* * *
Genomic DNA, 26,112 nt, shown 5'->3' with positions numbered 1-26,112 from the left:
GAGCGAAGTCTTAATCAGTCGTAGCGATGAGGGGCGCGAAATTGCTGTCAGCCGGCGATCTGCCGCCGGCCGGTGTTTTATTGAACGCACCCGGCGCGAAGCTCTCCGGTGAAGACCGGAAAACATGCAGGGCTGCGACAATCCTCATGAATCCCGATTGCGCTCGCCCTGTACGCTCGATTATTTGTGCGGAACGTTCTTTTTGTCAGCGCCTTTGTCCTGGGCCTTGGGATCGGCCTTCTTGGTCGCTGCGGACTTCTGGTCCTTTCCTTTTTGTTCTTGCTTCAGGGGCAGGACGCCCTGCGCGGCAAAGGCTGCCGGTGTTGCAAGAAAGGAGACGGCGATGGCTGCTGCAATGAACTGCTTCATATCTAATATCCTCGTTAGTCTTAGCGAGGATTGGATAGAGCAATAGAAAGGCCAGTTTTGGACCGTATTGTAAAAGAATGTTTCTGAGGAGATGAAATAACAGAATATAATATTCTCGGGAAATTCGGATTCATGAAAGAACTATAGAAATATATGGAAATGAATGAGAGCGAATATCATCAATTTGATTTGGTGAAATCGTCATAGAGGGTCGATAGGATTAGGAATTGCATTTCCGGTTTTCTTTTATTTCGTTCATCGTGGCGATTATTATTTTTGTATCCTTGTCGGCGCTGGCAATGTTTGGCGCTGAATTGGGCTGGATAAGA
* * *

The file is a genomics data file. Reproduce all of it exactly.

Genomic DNA, 26,112 nt, shown 5'->3' with positions numbered 1-26,112 from the left:
GAGCGAAGTCTTAATCAGTCGTAGCGATGAGGGGCGCGAAATTGCTGTCAGCCGGCGATCTGCCGCCGGCCGGTGTTTTATTGAACGCACCCGGCGCGAAGCTCTCCGGTGAAGACCGGAAAACATGCAGGGCTGCGACAATCCTCATGAATCCCGATTGCGCTCGCCCTGTACGCTCGATTATTTGTGCGGAACGTTCTTTTTGTCAGCGCCTTTGTCCTGGGCCTTGGGATCGGCCTTCTTGGTCGCTGCGGACTTCTGGTCCTTTCCTTTTTGTTCTTGCTTCAGGGGCAGGACGCCCTGCGCGGCAAAGGCTGCCGGTGTTGCAAGAAAGGAGACGGCGATGGCTGCTGCAATGAACTGCTTCATATCTAATATCCTCGTTAGTCTTAGCGAGGATTGGATAGAGCAATAGAAAGGCCAGTTTTGGACCGTATTGTAAAAGAATGTTTCTGAGGAGATGAAATAACAGAATATAATATTCTCGGGAAATTCGGATTCATGAAAGAACTATAGAAATATATGGAAATGAATGAGAGCGAATATCATCAATTTGATTTGGTGAAATCGTCATAGAGGGTCGATAGGATTAGGAATTGCATTTCCGGTTTTCTTTTATTTCGTTCATCGTGGCGATTATTATTTTTGTATCCTTGTCGGCGCTGGCAATGTTTGGCGCTGAATTGGGCTGGATAAGA